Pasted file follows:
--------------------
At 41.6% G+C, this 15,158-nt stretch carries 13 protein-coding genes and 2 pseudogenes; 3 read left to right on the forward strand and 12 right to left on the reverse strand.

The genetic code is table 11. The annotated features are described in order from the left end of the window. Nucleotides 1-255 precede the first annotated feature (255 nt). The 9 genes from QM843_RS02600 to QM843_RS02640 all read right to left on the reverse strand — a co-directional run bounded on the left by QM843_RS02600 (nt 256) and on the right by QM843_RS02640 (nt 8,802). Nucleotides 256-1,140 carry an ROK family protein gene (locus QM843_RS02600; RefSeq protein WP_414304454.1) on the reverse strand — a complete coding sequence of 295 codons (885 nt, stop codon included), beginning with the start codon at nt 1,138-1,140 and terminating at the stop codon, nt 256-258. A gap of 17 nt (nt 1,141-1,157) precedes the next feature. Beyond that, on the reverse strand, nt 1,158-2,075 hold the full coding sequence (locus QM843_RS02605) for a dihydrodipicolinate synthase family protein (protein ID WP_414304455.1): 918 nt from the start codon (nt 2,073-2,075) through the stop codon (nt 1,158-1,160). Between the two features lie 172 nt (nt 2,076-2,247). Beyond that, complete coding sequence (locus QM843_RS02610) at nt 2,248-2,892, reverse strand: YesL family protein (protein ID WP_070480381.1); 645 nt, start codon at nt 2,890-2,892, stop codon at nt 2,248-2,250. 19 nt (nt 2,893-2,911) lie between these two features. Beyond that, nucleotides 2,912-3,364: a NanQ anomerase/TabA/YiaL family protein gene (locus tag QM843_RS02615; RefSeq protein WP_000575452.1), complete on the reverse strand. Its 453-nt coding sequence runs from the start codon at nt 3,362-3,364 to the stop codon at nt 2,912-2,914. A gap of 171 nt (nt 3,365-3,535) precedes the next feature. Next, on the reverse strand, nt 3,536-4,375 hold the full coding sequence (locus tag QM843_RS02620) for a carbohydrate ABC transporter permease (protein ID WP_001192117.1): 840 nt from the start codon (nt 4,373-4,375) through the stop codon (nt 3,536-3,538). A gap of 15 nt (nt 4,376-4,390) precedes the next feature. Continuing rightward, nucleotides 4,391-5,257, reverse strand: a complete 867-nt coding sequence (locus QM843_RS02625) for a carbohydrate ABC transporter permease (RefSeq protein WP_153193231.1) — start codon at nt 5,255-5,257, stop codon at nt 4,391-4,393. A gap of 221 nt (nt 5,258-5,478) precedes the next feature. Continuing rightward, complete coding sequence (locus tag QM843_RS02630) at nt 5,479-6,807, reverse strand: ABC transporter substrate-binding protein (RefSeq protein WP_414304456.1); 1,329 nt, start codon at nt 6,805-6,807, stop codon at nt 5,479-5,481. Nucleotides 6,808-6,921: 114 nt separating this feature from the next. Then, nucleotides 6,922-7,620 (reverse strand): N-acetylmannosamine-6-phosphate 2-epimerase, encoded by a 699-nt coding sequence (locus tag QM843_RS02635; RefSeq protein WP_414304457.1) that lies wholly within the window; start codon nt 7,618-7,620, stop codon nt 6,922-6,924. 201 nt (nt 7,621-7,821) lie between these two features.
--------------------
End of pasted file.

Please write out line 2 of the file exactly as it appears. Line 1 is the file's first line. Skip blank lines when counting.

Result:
The genetic code is table 11. The annotated features are described in order from the left end of the window. Nucleotides 1-255 precede the first annotated feature (255 nt). The 9 genes from QM843_RS02600 to QM843_RS02640 all read right to left on the reverse strand — a co-directional run bounded on the left by QM843_RS02600 (nt 256) and on the right by QM843_RS02640 (nt 8,802). Nucleotides 256-1,140 carry an ROK family protein gene (locus QM843_RS02600; RefSeq protein WP_414304454.1) on the reverse strand — a complete coding sequence of 295 codons (885 nt, stop codon included), beginning with the start codon at nt 1,138-1,140 and terminating at the stop codon, nt 256-258. A gap of 17 nt (nt 1,141-1,157) precedes the next feature. Beyond that, on the reverse strand, nt 1,158-2,075 hold the full coding sequence (locus QM843_RS02605) for a dihydrodipicolinate synthase family protein (protein ID WP_414304455.1): 918 nt from the start codon (nt 2,073-2,075) through the stop codon (nt 1,158-1,160). Between the two features lie 172 nt (nt 2,076-2,247). Beyond that, complete coding sequence (locus QM843_RS02610) at nt 2,248-2,892, reverse strand: YesL family protein (protein ID WP_070480381.1); 645 nt, start codon at nt 2,890-2,892, stop codon at nt 2,248-2,250. 19 nt (nt 2,893-2,911) lie between these two features. Beyond that, nucleotides 2,912-3,364: a NanQ anomerase/TabA/YiaL family protein gene (locus tag QM843_RS02615; RefSeq protein WP_000575452.1), complete on the reverse strand. Its 453-nt coding sequence runs from the start codon at nt 3,362-3,364 to the stop codon at nt 2,912-2,914. A gap of 171 nt (nt 3,365-3,535) precedes the next feature. Next, on the reverse strand, nt 3,536-4,375 hold the full coding sequence (locus tag QM843_RS02620) for a carbohydrate ABC transporter permease (protein ID WP_001192117.1): 840 nt from the start codon (nt 4,373-4,375) through the stop codon (nt 3,536-3,538). A gap of 15 nt (nt 4,376-4,390) precedes the next feature. Continuing rightward, nucleotides 4,391-5,257, reverse strand: a complete 867-nt coding sequence (locus QM843_RS02625) for a carbohydrate ABC transporter permease (RefSeq protein WP_153193231.1) — start codon at nt 5,255-5,257, stop codon at nt 4,391-4,393. A gap of 221 nt (nt 5,258-5,478) precedes the next feature. Continuing rightward, complete coding sequence (locus tag QM843_RS02630) at nt 5,479-6,807, reverse strand: ABC transporter substrate-binding protein (RefSeq protein WP_414304456.1); 1,329 nt, start codon at nt 6,805-6,807, stop codon at nt 5,479-5,481. Nucleotides 6,808-6,921: 114 nt separating this feature from the next. Then, nucleotides 6,922-7,620 (reverse strand): N-acetylmannosamine-6-phosphate 2-epimerase, encoded by a 699-nt coding sequence (locus tag QM843_RS02635; RefSeq protein WP_414304457.1) that lies wholly within the window; start codon nt 7,618-7,620, stop codon nt 6,922-6,924. 201 nt (nt 7,621-7,821) lie between these two features.